what six of the endangered animals. The findings

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Last updated: January 19, 2020

what could bedone to prevent this from reoccurring next summer as the whales migrate backinto the populated areas of the Gulf of St. Lawrence.

“I heard about that, Idon’t understand why they would want to be in such a busy area,” oneparticipant said. After two months studying the carcasses of seven right whalesfound dead off Canada’s Atlantic coast this past summer, scientists haverevealed what killed six of the endangered animals. The findings were predictable:internal bleeding suggested that four of the necropsied whales had died fromblunt-force trauma, undoubtedly from collisions with ships. Two others had diedfrom entanglement in snow crab fishing gear, though nearly all the carcasseshad scars consistent with entanglement. In fact, 83 percent of right whales areentangled in fishing gear at some point in their lives (Chapman, 2017).

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Nearly all thewhales examined had died as a result of human activity. Andrew Reid of NovaScotia’s Marine Animal Response Society (MARS), through personal correspondence,stated that, “It is not new information.” Aside from the whales that died,another five live whales were entangled in fishing gear in the Gulf of St.Lawrence this summer (Reid, personal communication, October 2017). In July, aNew Brunswick fisherman died disentangling one of them (Fraser, 2017), whichbrought attention to the problem, but seemed overpowered by the loss of a humanlife. DiscussionThe NorthAtlantic right whale has a proclivity for feeding and moving about in areasthat are busy with human activity—they migrate up and down the east coast ofCanada and the United States, an area muddled with container ships and fishinggear (Firestone et al, 2008). This makes whale (and other marine mammals whoare also subjected to anthropogenic causes of harm) an important human directedissue. According to Chapman (2017), fishing and shipping in the Gulf of St.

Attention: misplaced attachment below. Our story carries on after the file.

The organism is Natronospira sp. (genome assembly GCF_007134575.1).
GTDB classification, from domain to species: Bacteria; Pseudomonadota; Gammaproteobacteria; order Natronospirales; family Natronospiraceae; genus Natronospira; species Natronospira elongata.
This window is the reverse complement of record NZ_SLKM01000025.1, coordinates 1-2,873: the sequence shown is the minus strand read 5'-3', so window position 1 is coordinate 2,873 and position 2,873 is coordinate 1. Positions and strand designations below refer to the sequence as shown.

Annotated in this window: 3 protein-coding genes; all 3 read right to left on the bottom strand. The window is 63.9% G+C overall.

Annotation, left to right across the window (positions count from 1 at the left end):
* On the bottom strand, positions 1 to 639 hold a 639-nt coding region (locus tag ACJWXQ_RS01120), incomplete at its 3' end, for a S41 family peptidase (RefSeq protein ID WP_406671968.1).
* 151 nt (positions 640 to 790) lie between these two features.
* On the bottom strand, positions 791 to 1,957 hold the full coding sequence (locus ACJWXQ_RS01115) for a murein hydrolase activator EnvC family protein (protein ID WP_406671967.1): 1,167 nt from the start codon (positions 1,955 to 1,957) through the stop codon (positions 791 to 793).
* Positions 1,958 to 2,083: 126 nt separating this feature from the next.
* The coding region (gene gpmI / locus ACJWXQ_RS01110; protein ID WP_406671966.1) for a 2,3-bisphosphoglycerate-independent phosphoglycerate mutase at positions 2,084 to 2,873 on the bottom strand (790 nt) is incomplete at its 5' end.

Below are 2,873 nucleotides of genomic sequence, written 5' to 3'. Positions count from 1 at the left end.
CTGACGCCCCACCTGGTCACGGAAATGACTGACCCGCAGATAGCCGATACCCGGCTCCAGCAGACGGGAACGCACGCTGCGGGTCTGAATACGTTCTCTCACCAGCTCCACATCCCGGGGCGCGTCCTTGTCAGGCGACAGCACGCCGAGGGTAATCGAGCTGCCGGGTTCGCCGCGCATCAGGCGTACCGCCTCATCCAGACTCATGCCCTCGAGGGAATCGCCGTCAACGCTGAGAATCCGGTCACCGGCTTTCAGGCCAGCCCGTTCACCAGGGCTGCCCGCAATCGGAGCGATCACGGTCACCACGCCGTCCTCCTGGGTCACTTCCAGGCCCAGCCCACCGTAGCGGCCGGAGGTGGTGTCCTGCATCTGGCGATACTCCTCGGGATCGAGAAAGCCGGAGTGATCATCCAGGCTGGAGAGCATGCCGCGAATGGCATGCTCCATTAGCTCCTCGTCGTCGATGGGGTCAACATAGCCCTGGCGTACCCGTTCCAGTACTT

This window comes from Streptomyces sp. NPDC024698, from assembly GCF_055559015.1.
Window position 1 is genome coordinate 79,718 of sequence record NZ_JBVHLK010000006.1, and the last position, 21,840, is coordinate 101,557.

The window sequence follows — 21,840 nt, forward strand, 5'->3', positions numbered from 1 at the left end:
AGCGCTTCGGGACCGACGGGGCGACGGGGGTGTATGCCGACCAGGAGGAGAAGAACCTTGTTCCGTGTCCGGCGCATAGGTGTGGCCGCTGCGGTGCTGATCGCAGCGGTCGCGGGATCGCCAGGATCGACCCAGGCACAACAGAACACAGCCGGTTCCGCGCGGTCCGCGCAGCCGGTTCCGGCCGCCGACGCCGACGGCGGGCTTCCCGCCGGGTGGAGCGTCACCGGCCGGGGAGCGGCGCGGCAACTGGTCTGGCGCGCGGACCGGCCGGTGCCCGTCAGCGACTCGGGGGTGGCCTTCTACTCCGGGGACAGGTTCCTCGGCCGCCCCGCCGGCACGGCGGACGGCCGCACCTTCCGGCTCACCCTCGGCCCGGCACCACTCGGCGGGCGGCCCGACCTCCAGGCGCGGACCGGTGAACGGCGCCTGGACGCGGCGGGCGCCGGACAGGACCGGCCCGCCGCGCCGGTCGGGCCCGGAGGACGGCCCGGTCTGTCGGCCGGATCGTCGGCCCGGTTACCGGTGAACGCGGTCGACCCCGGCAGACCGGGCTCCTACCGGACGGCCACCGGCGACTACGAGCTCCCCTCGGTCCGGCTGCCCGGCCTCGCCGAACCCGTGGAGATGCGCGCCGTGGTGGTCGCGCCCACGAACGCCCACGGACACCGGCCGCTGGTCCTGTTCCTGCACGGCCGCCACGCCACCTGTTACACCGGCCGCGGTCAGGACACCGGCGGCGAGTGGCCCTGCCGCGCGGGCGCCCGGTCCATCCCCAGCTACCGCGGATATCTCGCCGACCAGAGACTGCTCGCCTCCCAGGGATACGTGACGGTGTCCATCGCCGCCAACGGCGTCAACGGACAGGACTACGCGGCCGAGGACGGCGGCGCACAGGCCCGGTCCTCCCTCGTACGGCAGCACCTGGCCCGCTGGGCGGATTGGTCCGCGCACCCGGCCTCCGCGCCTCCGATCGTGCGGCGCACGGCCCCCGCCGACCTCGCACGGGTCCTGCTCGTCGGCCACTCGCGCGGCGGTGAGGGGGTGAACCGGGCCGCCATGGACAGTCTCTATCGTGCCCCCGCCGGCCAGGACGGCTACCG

Lawrence have not been revised to accommodate for the presence of right whales,and this is a heavily utilized area of the Atlantic. However, a report by TransportCanada and Fisheries and Oceans Canada (DFO) authorized temporary measures thatwere put into place this summer, which included mandatory speed reductions forships in critical areas. Further, as the snow crab fisheries closed early thissummer, there was a concerted effort to recover gear and nets that had beenlost or left behind. Regardless, 12 right whales and countless other marinemammals lost their lives off the coats of Nova Scotia and the Maritimes thisyear alone, and this is significant, because the right whale population isdwindling in Canada and the U.

S. In 2016, the population was estimated to beabout 525 animals (Government of Canada, Fisheries and Oceans StatisticalServices, 2017). How does this effect the community and residents ofNova Scotia? According to Chapman of coastal science and society’s magazine,Hakai:The Gulf of St. Lawrence is Canada’s major shipping corridor andapproximately… $7-billion in direct Canadian trade flowed through the region inthe last year. Moreover, the southern Gulf alone accounts for 15 percent of thetotal catch value of Canadian fisheries (Chapman, 2017). The 2016proposed action plan for the North Atlantic right whale (DFO, 2017), which aimsto reduce injury and mortality from entanglement in fishing lines and netting hasyet to be presented to the Minister of Fisheries, Oceans, and the CanadianCoast Guard (Chapman, 2017). The participants in the current study expressedconcern for the whales, but also concern for the industry, and the implicationsthat changes may bring.

“If we have shortened crab fishing seasons, I won’tbe able to make quota”. Anotherparticipant said “I don’t see how they could ever change the shipping patterns,the schedule and demand is already high. I think a lot of people will be up inarms!” If the DFO is hesitant, this bleeds down through the chain of commandand ultimately endorses the importance of economy over the value of marinelife.MARS is the only active rescuegroup in the maritime provinces. When talking with MARS founder Andrew Reid, hetold me that most of what they do is dealing with animals in distress or thosewho have already passed. The Ecology Action Centre (EAC) is the onlyocean-driven activist group in Nova Scotia, but has nothing dedicated to marinemammal advocacy specifically.